Outside of Happy Adventure, N.L., there couldn’t have been many who tuned in to watch the Calgary Flames finale on Wednesday afternoon.
However, you can bet the majority in that tiny village of 200 were anxious to see one of the franchise’s few feel-good stories of the year.
It is there where Don Winsor, the 86-year-old grandfather of Flames prospect Matthew Phillips, has spent the bulk of the last decade insisting a day like Wednesday would come.
A day when his five-foot-seven, 155-pound pride and joy would defy the odds by skating in his first NHL game.
For his hometown team, nonetheless.
“I gave him a call this morning and he’s got to be the happiest guy in the world today,” beamed Phillips minutes after realizing his lifelong dream.
“I guarantee he was watching and he probably had everyone he could contact watching the game as well. Pretty cool.”
Following three years in the minors, wondering if he’d ever be rewarded with a big-league call-up, the sixth-round pick finally got the nod on the flight home from Vancouver on Tuesday night. It was then the 23-year-old winger started getting nervous about the reality he’d take a few of those coveted rookie laps in the rink he grew up dreaming in.
“The lap by myself was just so cool,” Phillips said after the Flames' 6-2 win.
“You see that all the time on TV and everything – it’s hard to put into words. Especially at the Saddledome, it makes it just that much better.”
Following in the footsteps of Calgarians like Mike Vernon and Tim Hunter, who were drafted by their local NHL team, the sublimely skilled Phillips was selected 166th overall by the Flames in 2016.
It marked the latest in a fascinating trio of undersized Flames selected 166th, including Theo Fleury and Andrew Mangiapane, who is now on the verge of being a team star.
“It was awesome to see him play his first game – it brought back memories of my first game,” Mangiapane said.
“I think he probably had a few more scoring chances than me. It would have been nice to see him bury one. Hard-working player. Obviously a little smaller guy like myself, so has to get through a lot of adversity to get here. It’s great for him and I’m happy [with] how he played.”
A former MVP of Calgary’s famed Mac’s Midget tourney, where he led the tourney in points and was named Most Gentlemanly Player with the Calgary Buffaloes, Phillips was forever reminded that his tiny frame would hinder any chances of playing much past minor hockey.
However, shortly after the Flames took a chance on him, he posted 50 and 48-goal seasons for the Victoria Royals before jumping to the Flames’ AHL affiliate.
Overlooked by national U-18 teams and Canada’s world junior entry, it was Winsor and Phillips’ family who forever backed him as he overcame obstacles.
Winsor led by example, overcoming three open heart surgeries, diabetes and cancer, not to mention keeping his dreams alive of seeing Matthew take that next step.
Sure there was doubt along the way, but there was also an awful lot of focus and dedication, which he was rewarded for Wednesday.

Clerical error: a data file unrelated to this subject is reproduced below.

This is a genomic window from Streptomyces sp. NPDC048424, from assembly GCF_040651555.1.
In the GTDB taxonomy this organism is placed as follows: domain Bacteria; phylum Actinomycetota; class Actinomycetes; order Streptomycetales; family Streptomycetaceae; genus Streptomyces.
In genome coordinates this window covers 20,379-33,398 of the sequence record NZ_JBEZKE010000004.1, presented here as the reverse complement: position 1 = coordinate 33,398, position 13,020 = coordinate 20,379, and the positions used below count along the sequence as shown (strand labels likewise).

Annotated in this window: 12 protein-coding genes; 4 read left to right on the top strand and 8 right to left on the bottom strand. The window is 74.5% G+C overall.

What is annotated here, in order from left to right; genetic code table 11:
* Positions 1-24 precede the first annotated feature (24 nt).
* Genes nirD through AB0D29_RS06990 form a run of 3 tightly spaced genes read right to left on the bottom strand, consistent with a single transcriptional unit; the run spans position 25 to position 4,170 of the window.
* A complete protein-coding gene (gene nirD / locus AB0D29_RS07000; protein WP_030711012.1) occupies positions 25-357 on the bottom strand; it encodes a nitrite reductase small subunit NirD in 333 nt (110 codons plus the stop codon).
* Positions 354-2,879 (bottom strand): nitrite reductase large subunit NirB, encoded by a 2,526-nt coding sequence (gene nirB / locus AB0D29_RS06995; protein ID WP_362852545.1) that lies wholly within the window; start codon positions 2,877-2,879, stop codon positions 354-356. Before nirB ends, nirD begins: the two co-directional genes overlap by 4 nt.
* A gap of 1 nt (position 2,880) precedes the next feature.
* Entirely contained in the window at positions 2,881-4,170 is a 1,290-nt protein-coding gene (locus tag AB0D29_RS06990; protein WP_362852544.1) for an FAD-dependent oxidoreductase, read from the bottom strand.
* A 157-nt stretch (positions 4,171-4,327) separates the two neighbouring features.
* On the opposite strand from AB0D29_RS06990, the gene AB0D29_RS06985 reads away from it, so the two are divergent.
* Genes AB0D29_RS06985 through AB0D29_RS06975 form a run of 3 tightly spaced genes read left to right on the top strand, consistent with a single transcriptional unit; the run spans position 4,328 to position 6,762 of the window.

“It’s a challenge to get to this level,” said Phillips, an AHL all-star who shared the team lead in points this season.
“It’s the NHL, it’s the best league in the world. It shouldn’t be easy to reach this point. I’ve had to work extremely hard to make it to this point and I’ve been so lucky to have so many people that have just supported me and always empowered me and helped me believe in myself. I have a lot of people to thank for sure. It’s something I’ve been working for all my life, so for it to happen is pretty cool.”
Playing on a line with AHL teammate Adam Ruzicka and Milan Lucic, Phillips had a good chance in the first that was stopped by Braden Holtby. An even better one came along midway through the third when he had an empty net to shoot at, but he couldn’t quite corral a hard pass across the crease by Mikael Backlund.
“I hope I won’t remember missing a half empty net — I’m going to try wiping that from my brain pretty quick,” he laughed when asked what he’d remember most about the game.
“Great pass by Backs. I knew it was coming but it just kind of handcuffed me a little bit and bounced off my stick. That’s the way it goes sometimes. I guess I just have to keep working for the first one I guess.”
Given his size, many believe his pro future lies in Europe, where he could be a star. However, his taste of the bigs gives him even more confidence to continue battling for another NHL shot.
Owner of one of the league’s best and most genuine grins, Phillips shared his infectious joy with Sportsnet’s Ryan Leslie during the intermission.
“It’s been a crazy 24 hours and I’m just so happy, so excited to be here — the guys have been so good to me,” he said before being asked about how special he figured this was for grandpa Don, whose annual visits to Calgary included Saddledome press box visits for several decades.
“That goes for all four of my grandparents for that matter. The pandemic has been difficult for a lot of people, especially them. I know they’re so happy.”
Aside from a goal, what was obviously missing from his magical day was having family members in attendance due to obvious COVID-19 crowd restrictions. However, the bulk of his family watched a short drive away and then got an emotional visit from Phillips afterwards to celebrate and reflect.
“I know a lot of guys haven’t seen their family in a long time, so the way that it all kind of fell into place and I get to celebrate and reflect on it a bit with them is pretty special,” he said.
“I know they were pretty anxious and nervous watching. It’s just so cool and such a special opportunity. I’m so happy.”